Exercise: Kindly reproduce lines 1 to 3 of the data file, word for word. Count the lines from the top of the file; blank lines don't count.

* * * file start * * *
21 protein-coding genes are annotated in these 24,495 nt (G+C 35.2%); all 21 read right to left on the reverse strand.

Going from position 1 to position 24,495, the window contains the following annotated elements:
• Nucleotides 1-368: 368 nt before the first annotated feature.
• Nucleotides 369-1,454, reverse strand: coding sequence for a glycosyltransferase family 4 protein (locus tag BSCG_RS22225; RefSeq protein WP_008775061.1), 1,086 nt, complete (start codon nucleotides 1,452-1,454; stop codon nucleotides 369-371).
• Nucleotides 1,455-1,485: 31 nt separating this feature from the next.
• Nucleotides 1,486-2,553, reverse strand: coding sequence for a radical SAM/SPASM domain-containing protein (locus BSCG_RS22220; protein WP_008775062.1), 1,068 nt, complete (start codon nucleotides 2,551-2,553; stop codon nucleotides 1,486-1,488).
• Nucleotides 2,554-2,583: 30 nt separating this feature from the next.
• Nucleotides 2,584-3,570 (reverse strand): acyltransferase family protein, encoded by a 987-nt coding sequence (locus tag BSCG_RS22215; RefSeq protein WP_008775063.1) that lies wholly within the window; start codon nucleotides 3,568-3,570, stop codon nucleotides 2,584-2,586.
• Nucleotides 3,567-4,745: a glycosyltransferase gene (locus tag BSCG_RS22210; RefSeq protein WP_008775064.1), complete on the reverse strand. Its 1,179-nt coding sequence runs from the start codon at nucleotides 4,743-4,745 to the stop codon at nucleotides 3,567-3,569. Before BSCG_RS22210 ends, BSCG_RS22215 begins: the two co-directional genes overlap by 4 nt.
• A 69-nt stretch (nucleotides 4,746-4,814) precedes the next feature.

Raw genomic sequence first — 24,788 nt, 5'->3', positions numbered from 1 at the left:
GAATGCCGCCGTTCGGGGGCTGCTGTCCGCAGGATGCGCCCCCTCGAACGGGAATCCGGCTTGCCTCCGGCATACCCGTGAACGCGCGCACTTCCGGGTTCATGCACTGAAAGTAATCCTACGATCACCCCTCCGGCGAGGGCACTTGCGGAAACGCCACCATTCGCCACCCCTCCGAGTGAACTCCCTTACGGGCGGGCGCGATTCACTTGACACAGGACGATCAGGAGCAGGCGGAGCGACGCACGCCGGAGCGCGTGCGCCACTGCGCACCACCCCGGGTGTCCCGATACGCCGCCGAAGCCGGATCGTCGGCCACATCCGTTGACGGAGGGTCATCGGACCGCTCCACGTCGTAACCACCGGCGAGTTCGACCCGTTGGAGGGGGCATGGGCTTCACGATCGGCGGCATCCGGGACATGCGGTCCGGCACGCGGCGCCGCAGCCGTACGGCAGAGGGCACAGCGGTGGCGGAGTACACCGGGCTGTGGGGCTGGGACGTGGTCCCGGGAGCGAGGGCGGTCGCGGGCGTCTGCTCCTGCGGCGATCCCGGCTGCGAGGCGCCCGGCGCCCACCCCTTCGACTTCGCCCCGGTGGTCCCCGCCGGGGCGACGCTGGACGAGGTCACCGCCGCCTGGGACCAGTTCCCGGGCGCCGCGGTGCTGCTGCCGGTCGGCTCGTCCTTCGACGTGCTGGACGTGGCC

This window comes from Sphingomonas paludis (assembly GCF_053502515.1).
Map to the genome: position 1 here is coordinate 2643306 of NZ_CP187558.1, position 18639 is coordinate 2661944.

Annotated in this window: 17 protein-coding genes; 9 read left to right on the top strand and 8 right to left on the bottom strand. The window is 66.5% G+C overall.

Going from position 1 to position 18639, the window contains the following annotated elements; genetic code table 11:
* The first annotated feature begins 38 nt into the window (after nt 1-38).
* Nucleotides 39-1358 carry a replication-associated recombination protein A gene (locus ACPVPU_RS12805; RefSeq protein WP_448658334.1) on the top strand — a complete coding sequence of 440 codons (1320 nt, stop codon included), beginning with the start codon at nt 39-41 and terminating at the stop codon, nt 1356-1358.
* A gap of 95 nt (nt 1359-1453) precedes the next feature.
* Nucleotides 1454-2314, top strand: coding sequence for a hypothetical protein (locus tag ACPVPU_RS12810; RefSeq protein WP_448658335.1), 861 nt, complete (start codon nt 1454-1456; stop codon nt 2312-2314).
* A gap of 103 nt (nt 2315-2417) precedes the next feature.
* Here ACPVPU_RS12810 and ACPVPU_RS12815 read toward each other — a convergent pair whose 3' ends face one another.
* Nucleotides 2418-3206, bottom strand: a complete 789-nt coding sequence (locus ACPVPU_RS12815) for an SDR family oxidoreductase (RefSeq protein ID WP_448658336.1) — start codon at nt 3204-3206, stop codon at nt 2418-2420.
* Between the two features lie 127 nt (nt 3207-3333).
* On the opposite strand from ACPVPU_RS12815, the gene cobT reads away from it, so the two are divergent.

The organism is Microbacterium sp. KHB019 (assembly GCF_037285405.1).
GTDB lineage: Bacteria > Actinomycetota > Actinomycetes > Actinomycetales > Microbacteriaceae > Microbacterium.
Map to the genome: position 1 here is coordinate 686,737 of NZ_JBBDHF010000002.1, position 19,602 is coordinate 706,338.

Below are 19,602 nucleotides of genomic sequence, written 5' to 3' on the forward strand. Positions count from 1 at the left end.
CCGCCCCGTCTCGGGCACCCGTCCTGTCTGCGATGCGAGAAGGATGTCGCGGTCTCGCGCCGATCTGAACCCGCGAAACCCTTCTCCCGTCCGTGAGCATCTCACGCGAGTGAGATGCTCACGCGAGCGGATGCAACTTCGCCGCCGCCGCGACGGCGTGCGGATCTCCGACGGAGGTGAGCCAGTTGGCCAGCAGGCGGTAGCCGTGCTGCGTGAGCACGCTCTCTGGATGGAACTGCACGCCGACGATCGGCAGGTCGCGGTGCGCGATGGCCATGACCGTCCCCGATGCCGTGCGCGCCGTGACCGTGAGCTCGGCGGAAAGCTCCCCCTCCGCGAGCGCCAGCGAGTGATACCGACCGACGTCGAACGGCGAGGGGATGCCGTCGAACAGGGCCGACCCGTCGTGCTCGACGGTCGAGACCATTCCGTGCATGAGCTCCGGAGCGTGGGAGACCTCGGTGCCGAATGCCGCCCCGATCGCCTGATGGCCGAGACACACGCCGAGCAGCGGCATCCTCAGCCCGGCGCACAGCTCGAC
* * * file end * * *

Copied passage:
21 protein-coding genes are annotated in these 24,495 nt (G+C 35.2%); all 21 read right to left on the reverse strand.

Going from position 1 to position 24,495, the window contains the following annotated elements:
• Nucleotides 1-368: 368 nt before the first annotated feature.